Academic journal article Parameters

China's Strategic Moves and Counter-Moves

Academic journal article Parameters

China's Strategic Moves and Counter-Moves

Article excerpt

ABSTRACT: This article employs two analytical frameworks to put the tensions in the Asia-Pacific Region in a new perspective. One is the Go game analogy; the other is the US-China Power Transition, Stage II. These offer significant insights into US-China relations and Asia Pacific affairs, point out pitfalls in the complicated games in this region, and suggest thoughts for a "win-win" solution.


The Asia-Pacific Region has witnessed quite a few disconcerting US-China interactions of late. These acts range from close encounters involving military airplanes and warships in the South China Sea, contentious exchanges of verbal blows in regional forums, to China's heavy-handed approach toward its maritime neighbors, namely, Japan, the Philippines, and Vietnam, over their disputed territories. (1)

Why are so many contentious acts occuring in the Asia-Pacific? Has China become more assertive with its foreign policy? Why do China and the Asian nations turn their territorial disputes into flashpoints? Should Washington challenge Beijing directly on its territorial claims? Is the rebalance producing the intended results? How can we make sense of these baffling moves and counter-moves in the Asia-Pacific Region?

Many recent confrontations in the Asia-Pacific stem from a contentious, distrustful, and ill-advised US-China relationship. By all measures, this relationship is the defining factor in Pacific rim affairs. It conditions the policy calculations of all nations in the region. When this relationship is in trouble, the interactions in the region are doomed to be incongruous.

Two analytical frameworks shed light on these tensions. One is the game of Go; and the other, power-transition theory. The former puts current interactions in the Asia Pacific in a perspective not seen before, but yields significant new insights. The latter explains why the United States and China act the way they do toward each other. A synthesis of the two yields some insights into the future of US-China relations and Asia-Pacific security affairs.

Go, the Overarching Game in Asia Pacific

As everyone knows, nations play "games" in international affairs. It is common to characterize international interactions in these terms. For instance, the China-Japan conflict over the Senkaku/Diaoyu Islands can be seen as a game of chicken with the two sides inciting each other to the brink. (2) China and Vietnam, however, "have been engaged in a strategic game of cat-and-mouse in the disputed area, resulting in Hanoi regularly issuing warnings to Beijing to remove [an oil] rig, only to have Beijing regularly chase away Hanoi's vessels." (3)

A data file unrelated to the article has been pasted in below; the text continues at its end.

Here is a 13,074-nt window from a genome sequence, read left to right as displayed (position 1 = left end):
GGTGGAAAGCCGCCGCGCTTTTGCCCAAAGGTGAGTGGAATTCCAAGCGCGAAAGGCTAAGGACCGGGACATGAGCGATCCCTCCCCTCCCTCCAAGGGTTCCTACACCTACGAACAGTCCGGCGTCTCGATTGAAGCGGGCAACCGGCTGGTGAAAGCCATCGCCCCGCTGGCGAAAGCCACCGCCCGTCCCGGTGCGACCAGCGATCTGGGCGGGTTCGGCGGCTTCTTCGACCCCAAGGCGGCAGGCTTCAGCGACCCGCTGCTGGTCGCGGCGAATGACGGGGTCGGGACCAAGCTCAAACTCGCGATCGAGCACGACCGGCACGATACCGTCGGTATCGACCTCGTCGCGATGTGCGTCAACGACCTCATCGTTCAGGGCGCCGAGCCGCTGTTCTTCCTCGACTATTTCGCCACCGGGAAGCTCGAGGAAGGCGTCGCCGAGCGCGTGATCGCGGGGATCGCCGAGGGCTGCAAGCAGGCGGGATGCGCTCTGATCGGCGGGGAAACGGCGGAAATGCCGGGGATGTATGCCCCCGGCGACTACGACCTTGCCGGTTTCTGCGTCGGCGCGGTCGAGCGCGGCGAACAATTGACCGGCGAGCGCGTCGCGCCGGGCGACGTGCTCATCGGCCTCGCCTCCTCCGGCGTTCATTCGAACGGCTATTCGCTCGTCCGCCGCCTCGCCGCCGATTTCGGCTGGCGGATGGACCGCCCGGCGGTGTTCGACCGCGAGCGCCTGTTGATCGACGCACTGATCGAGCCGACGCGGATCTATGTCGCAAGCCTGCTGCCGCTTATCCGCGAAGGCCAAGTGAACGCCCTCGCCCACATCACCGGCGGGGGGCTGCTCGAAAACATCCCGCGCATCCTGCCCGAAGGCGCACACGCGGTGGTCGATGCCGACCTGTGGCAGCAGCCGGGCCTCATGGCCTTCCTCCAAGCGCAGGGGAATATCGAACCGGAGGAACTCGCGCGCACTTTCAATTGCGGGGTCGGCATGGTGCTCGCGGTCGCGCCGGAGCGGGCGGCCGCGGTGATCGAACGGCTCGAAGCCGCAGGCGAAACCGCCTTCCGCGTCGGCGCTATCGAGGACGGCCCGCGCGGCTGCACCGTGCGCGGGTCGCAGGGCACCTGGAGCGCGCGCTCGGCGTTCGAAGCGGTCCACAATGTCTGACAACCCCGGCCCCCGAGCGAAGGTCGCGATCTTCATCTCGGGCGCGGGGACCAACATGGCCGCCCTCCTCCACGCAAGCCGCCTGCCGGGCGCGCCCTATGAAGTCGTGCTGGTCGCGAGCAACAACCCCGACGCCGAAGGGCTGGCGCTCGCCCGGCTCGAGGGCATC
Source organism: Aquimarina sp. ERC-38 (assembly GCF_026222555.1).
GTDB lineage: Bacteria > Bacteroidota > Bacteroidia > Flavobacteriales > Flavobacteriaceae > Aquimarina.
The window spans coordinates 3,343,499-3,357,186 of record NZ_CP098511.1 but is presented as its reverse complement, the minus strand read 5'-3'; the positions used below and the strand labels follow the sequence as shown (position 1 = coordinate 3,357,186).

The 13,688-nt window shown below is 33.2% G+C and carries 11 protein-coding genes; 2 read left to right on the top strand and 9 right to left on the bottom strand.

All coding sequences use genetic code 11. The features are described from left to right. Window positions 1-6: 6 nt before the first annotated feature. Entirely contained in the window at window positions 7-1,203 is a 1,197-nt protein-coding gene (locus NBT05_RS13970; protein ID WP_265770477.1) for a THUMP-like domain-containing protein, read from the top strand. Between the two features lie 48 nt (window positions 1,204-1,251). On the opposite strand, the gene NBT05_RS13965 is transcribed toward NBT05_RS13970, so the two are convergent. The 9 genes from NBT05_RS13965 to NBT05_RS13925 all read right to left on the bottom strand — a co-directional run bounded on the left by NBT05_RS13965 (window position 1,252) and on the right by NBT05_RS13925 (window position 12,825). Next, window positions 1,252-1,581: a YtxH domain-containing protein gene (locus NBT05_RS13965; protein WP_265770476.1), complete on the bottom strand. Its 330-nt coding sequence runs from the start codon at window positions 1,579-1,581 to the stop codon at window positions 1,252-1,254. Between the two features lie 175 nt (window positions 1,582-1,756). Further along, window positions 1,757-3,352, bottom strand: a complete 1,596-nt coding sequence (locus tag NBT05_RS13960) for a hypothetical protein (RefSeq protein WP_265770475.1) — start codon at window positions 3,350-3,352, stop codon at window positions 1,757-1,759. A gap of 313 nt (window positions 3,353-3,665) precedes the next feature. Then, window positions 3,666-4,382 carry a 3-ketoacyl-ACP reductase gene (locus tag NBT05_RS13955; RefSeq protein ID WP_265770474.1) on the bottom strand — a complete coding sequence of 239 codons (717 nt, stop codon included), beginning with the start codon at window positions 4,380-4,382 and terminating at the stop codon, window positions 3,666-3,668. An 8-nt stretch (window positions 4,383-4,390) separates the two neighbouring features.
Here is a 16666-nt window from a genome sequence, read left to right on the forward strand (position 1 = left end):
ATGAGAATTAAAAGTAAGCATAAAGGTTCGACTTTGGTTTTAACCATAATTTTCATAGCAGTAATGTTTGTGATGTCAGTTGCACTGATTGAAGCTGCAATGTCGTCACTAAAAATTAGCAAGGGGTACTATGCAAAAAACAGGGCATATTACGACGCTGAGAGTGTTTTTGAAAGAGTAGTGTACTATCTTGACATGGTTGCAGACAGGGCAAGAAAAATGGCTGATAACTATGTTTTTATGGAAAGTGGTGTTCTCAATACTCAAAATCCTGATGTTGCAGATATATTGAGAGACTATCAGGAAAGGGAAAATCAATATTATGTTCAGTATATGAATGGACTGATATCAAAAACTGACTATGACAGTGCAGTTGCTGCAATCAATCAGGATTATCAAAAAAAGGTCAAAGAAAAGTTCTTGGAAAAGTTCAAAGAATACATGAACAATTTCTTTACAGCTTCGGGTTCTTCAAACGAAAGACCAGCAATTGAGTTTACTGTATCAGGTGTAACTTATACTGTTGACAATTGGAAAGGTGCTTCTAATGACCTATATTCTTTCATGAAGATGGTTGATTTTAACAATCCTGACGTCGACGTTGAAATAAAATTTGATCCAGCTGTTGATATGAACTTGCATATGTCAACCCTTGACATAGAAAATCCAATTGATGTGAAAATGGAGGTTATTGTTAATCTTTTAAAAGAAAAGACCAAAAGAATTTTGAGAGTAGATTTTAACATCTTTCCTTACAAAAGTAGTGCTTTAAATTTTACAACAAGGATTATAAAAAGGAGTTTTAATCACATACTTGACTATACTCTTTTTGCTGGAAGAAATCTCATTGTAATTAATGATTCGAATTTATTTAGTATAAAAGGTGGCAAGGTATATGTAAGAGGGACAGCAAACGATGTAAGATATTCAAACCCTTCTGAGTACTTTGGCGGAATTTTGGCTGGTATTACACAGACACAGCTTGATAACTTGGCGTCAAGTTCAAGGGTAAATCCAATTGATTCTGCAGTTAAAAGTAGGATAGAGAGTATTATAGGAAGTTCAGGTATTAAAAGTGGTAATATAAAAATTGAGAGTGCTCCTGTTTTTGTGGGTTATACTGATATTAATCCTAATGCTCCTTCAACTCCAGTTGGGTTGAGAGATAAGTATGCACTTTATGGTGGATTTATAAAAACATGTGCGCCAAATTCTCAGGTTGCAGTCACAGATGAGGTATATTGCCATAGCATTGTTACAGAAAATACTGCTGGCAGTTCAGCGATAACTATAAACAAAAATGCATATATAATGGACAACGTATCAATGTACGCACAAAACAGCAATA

On a broader scale, one can view the US strategic rebalance toward the Asia as an American football offensive formation moving downfield, play by play. In another sense, the rebalance resembles a chess move, as in former National Security Advisor Zbigniew Brzezinski's terms, trying to prevent the emergence of a Eurasian challenger to US supremacy. (4) While there are different games at play, the game of Go offers a much more compelling account of the interactions in the Asia Pacific and opens up a new way of thinking about US-China relations and Asia-Pacific security relations.

What is Go?

Go is a Chinese invention. It is one of the world's oldest board games, yet arguably one of the most sophisticated and challenging. (5) It is played on a 19-by-19 grid. Two players take turns putting stones on the board in an effort to encircle space or territory. The one who secures more territory wins. Like many other games, Go is a ritualized substitute for war and human conflict. Like many such conflicts, Go is a struggle for territory. Placing stones on the board can be likened to troop engagements and other foreign policy instruments.

Unlike many games, Go starts with an empty board. This special design gives rise to three discernable stages of war: preparation, fighting, and conclusion. …

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